It is a shame that politics is a game often won by the candidate who can afford the best “strategists” and “consultants”. This creates a huge industry of people who make a buck by claiming to be better than the other guy because they have some strategy or technique no one else can execute. Sometimes it doesn't even matter whether the candidate is better or worse than the other guy because in the end they win by Karl Roveing their opponent.
Well, I'd like to do my small part in leveling the playing field by sharing the lessons we learned during the Obama campaign. I'm not one of the aforementioned strategists or consultants who make their living by coveting secrets. I'd much rather an election be won by the better candidate, not the better strategists. I happen to believe that means more democrats will win, so I don't care how many people know what I know. I'm going to give away all the lessons we learned by using data to help Obama win last November in two three upcoming talks:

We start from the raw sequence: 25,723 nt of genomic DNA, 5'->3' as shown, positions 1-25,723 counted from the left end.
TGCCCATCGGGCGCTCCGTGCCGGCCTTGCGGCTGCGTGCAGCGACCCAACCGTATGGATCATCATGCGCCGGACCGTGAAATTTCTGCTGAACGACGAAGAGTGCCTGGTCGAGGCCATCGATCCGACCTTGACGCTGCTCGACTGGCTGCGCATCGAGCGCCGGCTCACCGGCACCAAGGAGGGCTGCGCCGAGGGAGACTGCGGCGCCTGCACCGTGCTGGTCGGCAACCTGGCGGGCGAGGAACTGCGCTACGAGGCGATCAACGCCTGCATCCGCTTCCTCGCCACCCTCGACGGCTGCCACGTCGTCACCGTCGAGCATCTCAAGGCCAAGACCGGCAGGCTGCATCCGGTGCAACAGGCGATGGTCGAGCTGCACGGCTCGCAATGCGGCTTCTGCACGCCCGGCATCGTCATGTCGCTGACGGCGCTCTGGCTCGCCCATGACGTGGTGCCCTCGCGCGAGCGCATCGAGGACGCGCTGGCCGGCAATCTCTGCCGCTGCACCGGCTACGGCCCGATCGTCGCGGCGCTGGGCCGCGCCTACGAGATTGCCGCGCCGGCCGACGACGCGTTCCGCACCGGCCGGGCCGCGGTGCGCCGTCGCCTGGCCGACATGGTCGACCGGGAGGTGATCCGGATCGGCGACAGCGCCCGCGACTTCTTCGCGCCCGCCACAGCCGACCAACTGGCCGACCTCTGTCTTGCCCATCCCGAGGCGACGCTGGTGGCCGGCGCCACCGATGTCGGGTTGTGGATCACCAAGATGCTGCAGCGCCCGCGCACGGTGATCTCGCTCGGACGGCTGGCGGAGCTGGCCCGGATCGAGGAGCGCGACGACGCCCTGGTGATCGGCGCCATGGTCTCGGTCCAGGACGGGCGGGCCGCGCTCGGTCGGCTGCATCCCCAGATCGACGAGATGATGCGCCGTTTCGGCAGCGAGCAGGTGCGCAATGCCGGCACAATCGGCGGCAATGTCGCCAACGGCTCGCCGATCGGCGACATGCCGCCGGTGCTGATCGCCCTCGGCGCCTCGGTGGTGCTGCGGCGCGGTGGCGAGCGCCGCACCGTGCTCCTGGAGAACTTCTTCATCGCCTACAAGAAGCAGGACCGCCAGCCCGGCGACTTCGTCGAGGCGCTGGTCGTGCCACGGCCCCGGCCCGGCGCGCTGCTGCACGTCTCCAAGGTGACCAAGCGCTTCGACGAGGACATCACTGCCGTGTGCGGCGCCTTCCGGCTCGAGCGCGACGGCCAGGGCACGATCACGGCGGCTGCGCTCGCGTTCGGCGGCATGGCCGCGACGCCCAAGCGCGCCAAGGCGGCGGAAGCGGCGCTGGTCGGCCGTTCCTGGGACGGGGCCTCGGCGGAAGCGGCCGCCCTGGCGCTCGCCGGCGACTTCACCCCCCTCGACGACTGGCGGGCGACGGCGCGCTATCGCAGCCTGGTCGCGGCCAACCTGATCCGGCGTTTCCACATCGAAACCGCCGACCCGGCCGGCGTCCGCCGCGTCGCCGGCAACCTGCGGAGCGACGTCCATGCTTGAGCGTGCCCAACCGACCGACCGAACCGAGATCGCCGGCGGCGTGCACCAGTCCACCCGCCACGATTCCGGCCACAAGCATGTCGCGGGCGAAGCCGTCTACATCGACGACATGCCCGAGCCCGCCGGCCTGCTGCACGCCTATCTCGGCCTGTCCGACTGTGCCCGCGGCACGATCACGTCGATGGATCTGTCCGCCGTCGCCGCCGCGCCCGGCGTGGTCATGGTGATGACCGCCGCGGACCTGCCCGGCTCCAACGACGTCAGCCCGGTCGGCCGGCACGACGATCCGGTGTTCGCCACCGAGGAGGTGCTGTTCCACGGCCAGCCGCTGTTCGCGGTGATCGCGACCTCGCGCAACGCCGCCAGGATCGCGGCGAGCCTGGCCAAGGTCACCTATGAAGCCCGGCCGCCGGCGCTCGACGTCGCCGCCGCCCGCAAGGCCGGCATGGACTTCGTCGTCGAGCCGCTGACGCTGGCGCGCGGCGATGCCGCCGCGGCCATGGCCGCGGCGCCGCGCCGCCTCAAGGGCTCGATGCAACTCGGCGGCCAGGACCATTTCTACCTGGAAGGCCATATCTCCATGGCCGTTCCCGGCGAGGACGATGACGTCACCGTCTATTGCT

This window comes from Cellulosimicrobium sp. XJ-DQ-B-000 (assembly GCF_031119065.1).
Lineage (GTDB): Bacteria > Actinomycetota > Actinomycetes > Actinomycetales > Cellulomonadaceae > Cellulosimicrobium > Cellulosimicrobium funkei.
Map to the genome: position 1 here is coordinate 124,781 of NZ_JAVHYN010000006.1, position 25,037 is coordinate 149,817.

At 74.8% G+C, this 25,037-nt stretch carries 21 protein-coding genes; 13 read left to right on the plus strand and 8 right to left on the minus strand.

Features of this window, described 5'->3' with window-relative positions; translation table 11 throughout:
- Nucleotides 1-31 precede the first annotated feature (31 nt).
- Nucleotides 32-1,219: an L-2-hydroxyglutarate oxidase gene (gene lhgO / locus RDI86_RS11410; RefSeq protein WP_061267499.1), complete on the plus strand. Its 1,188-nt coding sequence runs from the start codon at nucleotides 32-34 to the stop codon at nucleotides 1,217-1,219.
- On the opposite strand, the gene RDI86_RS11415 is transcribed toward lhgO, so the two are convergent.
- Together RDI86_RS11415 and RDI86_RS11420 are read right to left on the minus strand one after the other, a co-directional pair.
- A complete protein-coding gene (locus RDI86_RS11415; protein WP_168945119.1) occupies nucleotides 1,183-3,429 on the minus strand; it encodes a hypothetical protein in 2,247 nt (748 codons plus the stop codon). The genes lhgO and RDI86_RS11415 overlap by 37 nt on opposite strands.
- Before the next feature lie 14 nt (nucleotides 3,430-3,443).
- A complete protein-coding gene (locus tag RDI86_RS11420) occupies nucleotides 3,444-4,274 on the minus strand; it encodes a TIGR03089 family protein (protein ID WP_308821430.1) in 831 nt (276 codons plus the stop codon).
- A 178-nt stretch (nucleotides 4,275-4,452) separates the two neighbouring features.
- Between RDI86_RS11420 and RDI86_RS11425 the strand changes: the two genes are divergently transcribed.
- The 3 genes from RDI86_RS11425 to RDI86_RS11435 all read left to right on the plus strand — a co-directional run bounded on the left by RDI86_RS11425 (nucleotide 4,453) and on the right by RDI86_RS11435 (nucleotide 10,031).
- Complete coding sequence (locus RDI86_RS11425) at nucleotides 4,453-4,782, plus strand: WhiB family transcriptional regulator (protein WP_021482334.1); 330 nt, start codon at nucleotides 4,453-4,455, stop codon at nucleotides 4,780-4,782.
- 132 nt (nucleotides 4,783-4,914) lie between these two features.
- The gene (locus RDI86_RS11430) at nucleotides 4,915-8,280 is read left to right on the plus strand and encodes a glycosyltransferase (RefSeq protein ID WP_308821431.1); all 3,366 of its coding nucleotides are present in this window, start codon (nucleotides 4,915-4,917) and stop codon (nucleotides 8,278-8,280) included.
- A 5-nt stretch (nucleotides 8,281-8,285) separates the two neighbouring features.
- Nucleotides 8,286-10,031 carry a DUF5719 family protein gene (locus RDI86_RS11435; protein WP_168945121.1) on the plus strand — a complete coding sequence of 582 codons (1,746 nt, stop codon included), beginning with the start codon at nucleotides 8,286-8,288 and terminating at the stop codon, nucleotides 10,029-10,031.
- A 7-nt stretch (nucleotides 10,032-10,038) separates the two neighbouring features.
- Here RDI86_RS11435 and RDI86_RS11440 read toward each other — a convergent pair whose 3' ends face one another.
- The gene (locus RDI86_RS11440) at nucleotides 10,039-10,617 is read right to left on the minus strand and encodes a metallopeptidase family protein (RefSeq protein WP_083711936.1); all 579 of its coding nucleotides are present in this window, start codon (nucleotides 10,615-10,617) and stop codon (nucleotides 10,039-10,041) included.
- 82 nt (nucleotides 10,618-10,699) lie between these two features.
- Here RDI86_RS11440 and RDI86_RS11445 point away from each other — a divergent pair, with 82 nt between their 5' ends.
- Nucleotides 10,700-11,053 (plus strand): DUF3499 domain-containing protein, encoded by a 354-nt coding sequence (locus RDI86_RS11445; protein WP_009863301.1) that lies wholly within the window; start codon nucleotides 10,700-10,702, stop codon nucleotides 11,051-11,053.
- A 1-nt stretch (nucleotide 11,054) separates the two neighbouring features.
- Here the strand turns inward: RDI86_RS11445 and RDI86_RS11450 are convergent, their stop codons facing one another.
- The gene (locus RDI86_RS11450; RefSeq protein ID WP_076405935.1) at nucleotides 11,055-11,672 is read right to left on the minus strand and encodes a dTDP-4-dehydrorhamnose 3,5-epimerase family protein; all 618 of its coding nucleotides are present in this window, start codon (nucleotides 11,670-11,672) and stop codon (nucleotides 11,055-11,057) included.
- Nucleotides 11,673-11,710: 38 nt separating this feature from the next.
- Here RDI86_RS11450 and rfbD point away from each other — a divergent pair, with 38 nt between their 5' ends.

Here is the abstract of what I plan to speak about:
Of the 129 million people who voted in the election last November nearly 70 million voted for Barack Obama. Obama's popular vote percentage (52.9%) was the highest for a Democratic presidential candidate since 1964, and his margin of victory was the largest ever for a non-incumbent. These are all astounding facts but they are just part of the story. A story about what went into securing those 70 million votes. A story about data.
In this talk, Dan will describe how the campaign used data to win the presidential election. He will share the lessons his team learned along the way and how you can apply them to any data-driven decision you need to make— whether you are a developer, designer, or even a marketer. If you are building a product or selling an idea, you can use data to do it better. Data can be a powerful force for good.
Let me know if you are interested in attending either of these talks and I can help get there. If you can't make the talks in person, fear not, for both will be videotaped and I'll update this entry with links when they are available online.